The Somatic Symptom Disorder category is also of particular concern to those who are suffering from drug iatrogenesis and particularly psychiatric drug withdrawal syndromes. One of the common manifestations of debilitation when struck with withdrawal syndromes are numerous, often bizarre, acute, painful and disabling physical sensations. They include varieties of neuropathies and parasthesias. They are NOT in the patients head. And since the drug use caused these disabling symptoms more drugs to cure them is exactly the wrong way to go. This, of course, already happens. Many people are wrongly diagnosed when they start manifesting adverse reactions or acute withdrawal to drugs. They are often already disbelieved when they start reporting such adverse events. See: Psychiatric drug withdrawal and protracted withdrawal syndrome round-up
From DX Revision Watch:
While media and professional attention has been focused on the implications for introducing new disorders into the DSM and lowering diagnostic thresholds for existing categories, the Somatic Symptom Disorders (SSD) Work Group has been quietly redefining DSM‘s Somatoform Disorders with radical proposals that could bring millions more patients under a mental health diagnosis.
The SSD Work Group is proposing to rename the Somatoform Disorders section of DSM-IV to “Somatic Symptom Disorders,”eliminate four existing DSM-IV categories: somatization disorder, hypochondriasis, pain disorder, and undifferentiated somatoform disorder and replace them with a single new category – “Somatic Symptom Disorder.”
If approved, these proposals will license the application of a mental health diagnosis for all illnesses – whether “established general medical conditions or disorders” like diabetes, heart disease and cancer or conditions presenting with “somatic symptoms of unclear etiology” – if the clinician considers that the patient’s life has become “subsumed” with health concerns and preoccupations, or their response to distressing somatic symptoms is “excessive” or “disproportionate” or their coping strategies“maladaptive.” (continue reading)
The above article was written in May of this year. More recently the author called attention to this additional serious concern with the DSM and Allen Francis, who was was chair of the DSM-IV Task Force and is currently professor emeritus at Duke, responded in agreement:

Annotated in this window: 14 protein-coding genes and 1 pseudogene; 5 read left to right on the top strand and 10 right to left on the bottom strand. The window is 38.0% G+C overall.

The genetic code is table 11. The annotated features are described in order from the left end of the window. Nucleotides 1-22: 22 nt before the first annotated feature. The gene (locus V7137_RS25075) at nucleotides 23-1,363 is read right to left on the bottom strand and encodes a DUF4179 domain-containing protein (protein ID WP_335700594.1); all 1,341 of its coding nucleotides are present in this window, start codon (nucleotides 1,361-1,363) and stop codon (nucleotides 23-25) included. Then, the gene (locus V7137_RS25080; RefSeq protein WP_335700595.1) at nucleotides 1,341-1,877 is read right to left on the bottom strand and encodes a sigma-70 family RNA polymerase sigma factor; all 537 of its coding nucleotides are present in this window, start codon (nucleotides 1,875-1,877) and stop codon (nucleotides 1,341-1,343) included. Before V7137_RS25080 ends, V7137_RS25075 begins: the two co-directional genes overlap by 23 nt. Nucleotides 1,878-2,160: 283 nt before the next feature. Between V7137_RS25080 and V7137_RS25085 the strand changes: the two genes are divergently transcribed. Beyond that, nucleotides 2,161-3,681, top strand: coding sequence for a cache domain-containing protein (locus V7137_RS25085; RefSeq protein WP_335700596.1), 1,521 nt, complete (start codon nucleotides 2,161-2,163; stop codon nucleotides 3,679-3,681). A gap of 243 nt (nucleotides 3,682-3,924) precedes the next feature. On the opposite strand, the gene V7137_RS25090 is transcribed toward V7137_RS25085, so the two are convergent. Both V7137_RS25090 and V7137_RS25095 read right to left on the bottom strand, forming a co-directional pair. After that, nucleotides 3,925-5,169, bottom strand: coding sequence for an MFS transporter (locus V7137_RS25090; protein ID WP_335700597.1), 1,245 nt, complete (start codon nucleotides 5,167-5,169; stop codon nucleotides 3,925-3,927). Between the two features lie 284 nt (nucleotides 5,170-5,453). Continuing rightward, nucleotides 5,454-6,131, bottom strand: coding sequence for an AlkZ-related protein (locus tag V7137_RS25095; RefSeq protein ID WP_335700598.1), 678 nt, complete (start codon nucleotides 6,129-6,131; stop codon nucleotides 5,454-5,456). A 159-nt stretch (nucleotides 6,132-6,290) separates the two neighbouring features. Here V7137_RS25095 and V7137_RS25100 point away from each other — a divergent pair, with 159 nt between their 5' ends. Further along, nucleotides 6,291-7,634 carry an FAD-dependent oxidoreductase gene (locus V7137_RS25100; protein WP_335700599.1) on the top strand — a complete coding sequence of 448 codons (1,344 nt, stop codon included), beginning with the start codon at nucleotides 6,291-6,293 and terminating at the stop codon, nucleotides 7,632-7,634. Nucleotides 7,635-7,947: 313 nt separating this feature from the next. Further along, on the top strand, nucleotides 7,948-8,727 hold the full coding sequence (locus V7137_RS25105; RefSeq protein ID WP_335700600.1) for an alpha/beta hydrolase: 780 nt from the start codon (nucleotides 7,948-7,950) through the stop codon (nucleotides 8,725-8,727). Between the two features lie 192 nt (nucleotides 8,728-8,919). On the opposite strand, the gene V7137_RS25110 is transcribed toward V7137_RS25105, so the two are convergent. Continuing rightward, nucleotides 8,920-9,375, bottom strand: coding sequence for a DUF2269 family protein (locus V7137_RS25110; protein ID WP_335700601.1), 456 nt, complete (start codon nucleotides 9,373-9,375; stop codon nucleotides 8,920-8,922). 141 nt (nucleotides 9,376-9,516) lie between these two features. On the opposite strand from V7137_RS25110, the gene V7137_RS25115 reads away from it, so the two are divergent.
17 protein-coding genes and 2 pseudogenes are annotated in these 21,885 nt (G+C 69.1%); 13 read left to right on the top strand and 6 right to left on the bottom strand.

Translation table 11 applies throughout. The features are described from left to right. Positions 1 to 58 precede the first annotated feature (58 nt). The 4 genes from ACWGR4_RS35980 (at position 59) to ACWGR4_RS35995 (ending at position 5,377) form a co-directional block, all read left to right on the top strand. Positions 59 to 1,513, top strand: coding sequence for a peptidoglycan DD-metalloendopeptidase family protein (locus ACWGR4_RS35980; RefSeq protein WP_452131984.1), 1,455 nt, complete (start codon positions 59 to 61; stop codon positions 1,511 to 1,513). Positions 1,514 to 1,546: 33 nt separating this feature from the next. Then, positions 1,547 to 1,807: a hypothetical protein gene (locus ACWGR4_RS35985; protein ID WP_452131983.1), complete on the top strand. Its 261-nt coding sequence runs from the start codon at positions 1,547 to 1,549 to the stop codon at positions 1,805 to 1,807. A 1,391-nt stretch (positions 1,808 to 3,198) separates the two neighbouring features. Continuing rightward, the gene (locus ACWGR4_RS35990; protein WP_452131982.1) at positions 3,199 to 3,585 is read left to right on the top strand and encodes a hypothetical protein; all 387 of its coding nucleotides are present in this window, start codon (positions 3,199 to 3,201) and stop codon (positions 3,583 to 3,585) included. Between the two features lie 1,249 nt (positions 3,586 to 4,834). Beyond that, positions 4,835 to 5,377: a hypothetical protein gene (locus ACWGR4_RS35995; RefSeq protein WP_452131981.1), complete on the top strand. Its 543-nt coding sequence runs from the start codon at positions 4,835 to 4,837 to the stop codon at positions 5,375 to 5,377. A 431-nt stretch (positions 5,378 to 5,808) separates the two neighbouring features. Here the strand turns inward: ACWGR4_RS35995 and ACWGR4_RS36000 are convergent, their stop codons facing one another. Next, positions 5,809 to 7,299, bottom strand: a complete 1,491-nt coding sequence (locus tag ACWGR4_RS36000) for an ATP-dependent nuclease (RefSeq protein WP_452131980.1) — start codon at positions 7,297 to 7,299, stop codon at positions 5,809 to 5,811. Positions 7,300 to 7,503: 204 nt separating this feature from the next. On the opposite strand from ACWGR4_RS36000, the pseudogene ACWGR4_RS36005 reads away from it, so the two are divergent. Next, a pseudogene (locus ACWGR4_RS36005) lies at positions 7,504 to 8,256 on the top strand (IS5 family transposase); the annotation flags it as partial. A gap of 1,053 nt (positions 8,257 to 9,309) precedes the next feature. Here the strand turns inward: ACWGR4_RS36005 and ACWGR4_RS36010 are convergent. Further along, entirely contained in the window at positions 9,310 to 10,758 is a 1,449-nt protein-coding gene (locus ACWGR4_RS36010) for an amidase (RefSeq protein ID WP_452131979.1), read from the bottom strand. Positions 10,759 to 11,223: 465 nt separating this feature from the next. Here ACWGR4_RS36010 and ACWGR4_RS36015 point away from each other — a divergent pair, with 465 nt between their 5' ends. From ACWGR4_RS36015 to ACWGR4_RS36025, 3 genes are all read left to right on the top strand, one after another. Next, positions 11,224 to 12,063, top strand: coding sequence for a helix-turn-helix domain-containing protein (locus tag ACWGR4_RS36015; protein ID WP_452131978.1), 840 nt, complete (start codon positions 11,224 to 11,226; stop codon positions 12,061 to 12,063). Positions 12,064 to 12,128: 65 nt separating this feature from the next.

Many readers of my previous blog listing the ten worst suggestions in DSM 5 were shocked that I failed to mention an eleventh dangerous mistake- that DSM 5 will harm people who are medically ill by mislabeling their medical problems as mental disorder. They are absolutely right. I apologize for my previous failure to attend to this danger and hope it is not now too late to influence the process. (continue reading)
He goes on to include many of her concerns in that post — it’s worth reading.
What is not mentioned, again, is the ongoing failure to recognize the iatrogenic illness (medically induced physical illness) that these drugs actually cause very often, especially when people withdraw from them but often simply as a result of going on and off them as is routinely done in the treatment of those who are so-called “treatment resistant.” The med “merry-go-rounds” that so many people experience in psychiatric care are quite often the cause of what gets called treatment resistance. The body/mind doesn’t like having its nervous system repeatedly jacked around.
Because there is a long history of the health and well-being of those labeled with psychiatric illness being neglected already, these happenings are very serious indeed.
The so-called mentally ill already have a very hard time getting their health care needs met and are routinely disbelieved even when reporting serious health issues. People have died as a result of not being taken seriously when they have serious medical problems. I have sadly witnessed such ill-treatment when I was working in the field. I saw more than one client die as a result. See: Health care professionals discriminate
The Somatic Symptom Disorder institutionalizes this dangerous habit so that even more harm might come from this systemic discrimination.
Update: just saw 1BoringOldMan’s post on this topic too. I’ll share the link: Danger! Danger!
If you have found my work helpful and can afford to do so, please consider making a contribution and becoming a supporting subscriber of Beyond Meds.